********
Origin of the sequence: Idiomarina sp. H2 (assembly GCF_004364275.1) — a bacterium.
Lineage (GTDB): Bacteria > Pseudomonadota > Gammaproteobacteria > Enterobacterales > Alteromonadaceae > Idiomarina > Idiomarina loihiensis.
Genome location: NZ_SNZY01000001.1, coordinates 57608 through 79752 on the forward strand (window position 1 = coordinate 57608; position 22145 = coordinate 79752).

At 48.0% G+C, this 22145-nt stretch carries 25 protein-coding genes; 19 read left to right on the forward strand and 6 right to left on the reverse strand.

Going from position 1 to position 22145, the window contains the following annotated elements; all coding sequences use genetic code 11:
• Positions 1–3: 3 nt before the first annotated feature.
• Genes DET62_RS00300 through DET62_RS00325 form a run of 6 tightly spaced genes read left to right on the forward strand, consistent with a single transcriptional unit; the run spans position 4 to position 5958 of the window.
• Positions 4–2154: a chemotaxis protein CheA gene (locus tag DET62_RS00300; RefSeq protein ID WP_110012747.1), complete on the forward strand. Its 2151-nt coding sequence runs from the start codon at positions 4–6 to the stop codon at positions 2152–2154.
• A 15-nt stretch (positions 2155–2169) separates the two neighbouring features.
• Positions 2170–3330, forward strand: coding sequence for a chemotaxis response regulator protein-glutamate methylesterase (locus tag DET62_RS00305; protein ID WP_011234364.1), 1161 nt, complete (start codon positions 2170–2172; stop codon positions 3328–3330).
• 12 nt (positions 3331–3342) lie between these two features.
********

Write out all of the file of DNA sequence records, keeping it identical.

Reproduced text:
Origin of the sequence: Idiomarina sp. H2 (assembly GCF_004364275.1) — a bacterium.
Lineage (GTDB): Bacteria > Pseudomonadota > Gammaproteobacteria > Enterobacterales > Alteromonadaceae > Idiomarina > Idiomarina loihiensis.
Genome location: NZ_SNZY01000001.1, coordinates 57608 through 79752 on the forward strand (window position 1 = coordinate 57608; position 22145 = coordinate 79752).

At 48.0% G+C, this 22145-nt stretch carries 25 protein-coding genes; 19 read left to right on the forward strand and 6 right to left on the reverse strand.

Going from position 1 to position 22145, the window contains the following annotated elements; all coding sequences use genetic code 11:
• Positions 1–3: 3 nt before the first annotated feature.
• Genes DET62_RS00300 through DET62_RS00325 form a run of 6 tightly spaced genes read left to right on the forward strand, consistent with a single transcriptional unit; the run spans position 4 to position 5958 of the window.
• Positions 4–2154: a chemotaxis protein CheA gene (locus tag DET62_RS00300; RefSeq protein ID WP_110012747.1), complete on the forward strand. Its 2151-nt coding sequence runs from the start codon at positions 4–6 to the stop codon at positions 2152–2154.
• A 15-nt stretch (positions 2155–2169) separates the two neighbouring features.
• Positions 2170–3330, forward strand: coding sequence for a chemotaxis response regulator protein-glutamate methylesterase (locus tag DET62_RS00305; protein ID WP_011234364.1), 1161 nt, complete (start codon positions 2170–2172; stop codon positions 3328–3330).
• 12 nt (positions 3331–3342) lie between these two features.